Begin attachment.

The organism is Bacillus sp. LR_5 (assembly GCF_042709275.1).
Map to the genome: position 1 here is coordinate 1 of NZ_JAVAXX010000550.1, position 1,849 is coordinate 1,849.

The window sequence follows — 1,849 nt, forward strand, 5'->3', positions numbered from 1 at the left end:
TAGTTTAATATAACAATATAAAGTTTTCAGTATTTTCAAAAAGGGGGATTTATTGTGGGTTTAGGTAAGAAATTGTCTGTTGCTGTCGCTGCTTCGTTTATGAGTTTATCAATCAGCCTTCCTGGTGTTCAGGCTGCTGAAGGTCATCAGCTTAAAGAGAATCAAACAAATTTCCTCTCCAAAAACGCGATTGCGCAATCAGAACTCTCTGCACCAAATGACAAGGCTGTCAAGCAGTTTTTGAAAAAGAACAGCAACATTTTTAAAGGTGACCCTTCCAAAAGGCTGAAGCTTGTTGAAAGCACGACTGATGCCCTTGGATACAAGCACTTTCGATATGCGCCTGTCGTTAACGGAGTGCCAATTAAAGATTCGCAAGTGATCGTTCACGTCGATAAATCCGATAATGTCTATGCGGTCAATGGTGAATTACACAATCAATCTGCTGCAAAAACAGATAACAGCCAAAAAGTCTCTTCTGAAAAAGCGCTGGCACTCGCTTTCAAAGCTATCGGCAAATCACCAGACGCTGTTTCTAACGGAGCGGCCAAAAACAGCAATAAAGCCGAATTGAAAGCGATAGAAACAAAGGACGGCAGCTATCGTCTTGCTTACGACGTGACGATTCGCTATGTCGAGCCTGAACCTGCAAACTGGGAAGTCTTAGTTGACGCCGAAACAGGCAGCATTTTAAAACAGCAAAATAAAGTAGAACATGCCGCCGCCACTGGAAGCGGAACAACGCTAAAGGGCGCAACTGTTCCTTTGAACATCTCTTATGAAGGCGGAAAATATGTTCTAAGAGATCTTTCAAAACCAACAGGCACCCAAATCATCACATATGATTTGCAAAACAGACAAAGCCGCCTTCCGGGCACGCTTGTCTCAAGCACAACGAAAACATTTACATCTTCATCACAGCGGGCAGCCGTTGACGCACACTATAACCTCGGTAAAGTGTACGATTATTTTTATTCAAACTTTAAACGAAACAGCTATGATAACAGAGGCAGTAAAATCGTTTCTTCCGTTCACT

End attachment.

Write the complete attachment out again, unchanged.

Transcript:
The organism is Bacillus sp. LR_5 (assembly GCF_042709275.1).
Map to the genome: position 1 here is coordinate 1 of NZ_JAVAXX010000550.1, position 1,849 is coordinate 1,849.

The window sequence follows — 1,849 nt, forward strand, 5'->3', positions numbered from 1 at the left end:
TAGTTTAATATAACAATATAAAGTTTTCAGTATTTTCAAAAAGGGGGATTTATTGTGGGTTTAGGTAAGAAATTGTCTGTTGCTGTCGCTGCTTCGTTTATGAGTTTATCAATCAGCCTTCCTGGTGTTCAGGCTGCTGAAGGTCATCAGCTTAAAGAGAATCAAACAAATTTCCTCTCCAAAAACGCGATTGCGCAATCAGAACTCTCTGCACCAAATGACAAGGCTGTCAAGCAGTTTTTGAAAAAGAACAGCAACATTTTTAAAGGTGACCCTTCCAAAAGGCTGAAGCTTGTTGAAAGCACGACTGATGCCCTTGGATACAAGCACTTTCGATATGCGCCTGTCGTTAACGGAGTGCCAATTAAAGATTCGCAAGTGATCGTTCACGTCGATAAATCCGATAATGTCTATGCGGTCAATGGTGAATTACACAATCAATCTGCTGCAAAAACAGATAACAGCCAAAAAGTCTCTTCTGAAAAAGCGCTGGCACTCGCTTTCAAAGCTATCGGCAAATCACCAGACGCTGTTTCTAACGGAGCGGCCAAAAACAGCAATAAAGCCGAATTGAAAGCGATAGAAACAAAGGACGGCAGCTATCGTCTTGCTTACGACGTGACGATTCGCTATGTCGAGCCTGAACCTGCAAACTGGGAAGTCTTAGTTGACGCCGAAACAGGCAGCATTTTAAAACAGCAAAATAAAGTAGAACATGCCGCCGCCACTGGAAGCGGAACAACGCTAAAGGGCGCAACTGTTCCTTTGAACATCTCTTATGAAGGCGGAAAATATGTTCTAAGAGATCTTTCAAAACCAACAGGCACCCAAATCATCACATATGATTTGCAAAACAGACAAAGCCGCCTTCCGGGCACGCTTGTCTCAAGCACAACGAAAACATTTACATCTTCATCACAGCGGGCAGCCGTTGACGCACACTATAACCTCGGTAAAGTGTACGATTATTTTTATTCAAACTTTAAACGAAACAGCTATGATAACAGAGGCAGTAAAATCGTTTCTTCCGTTCACT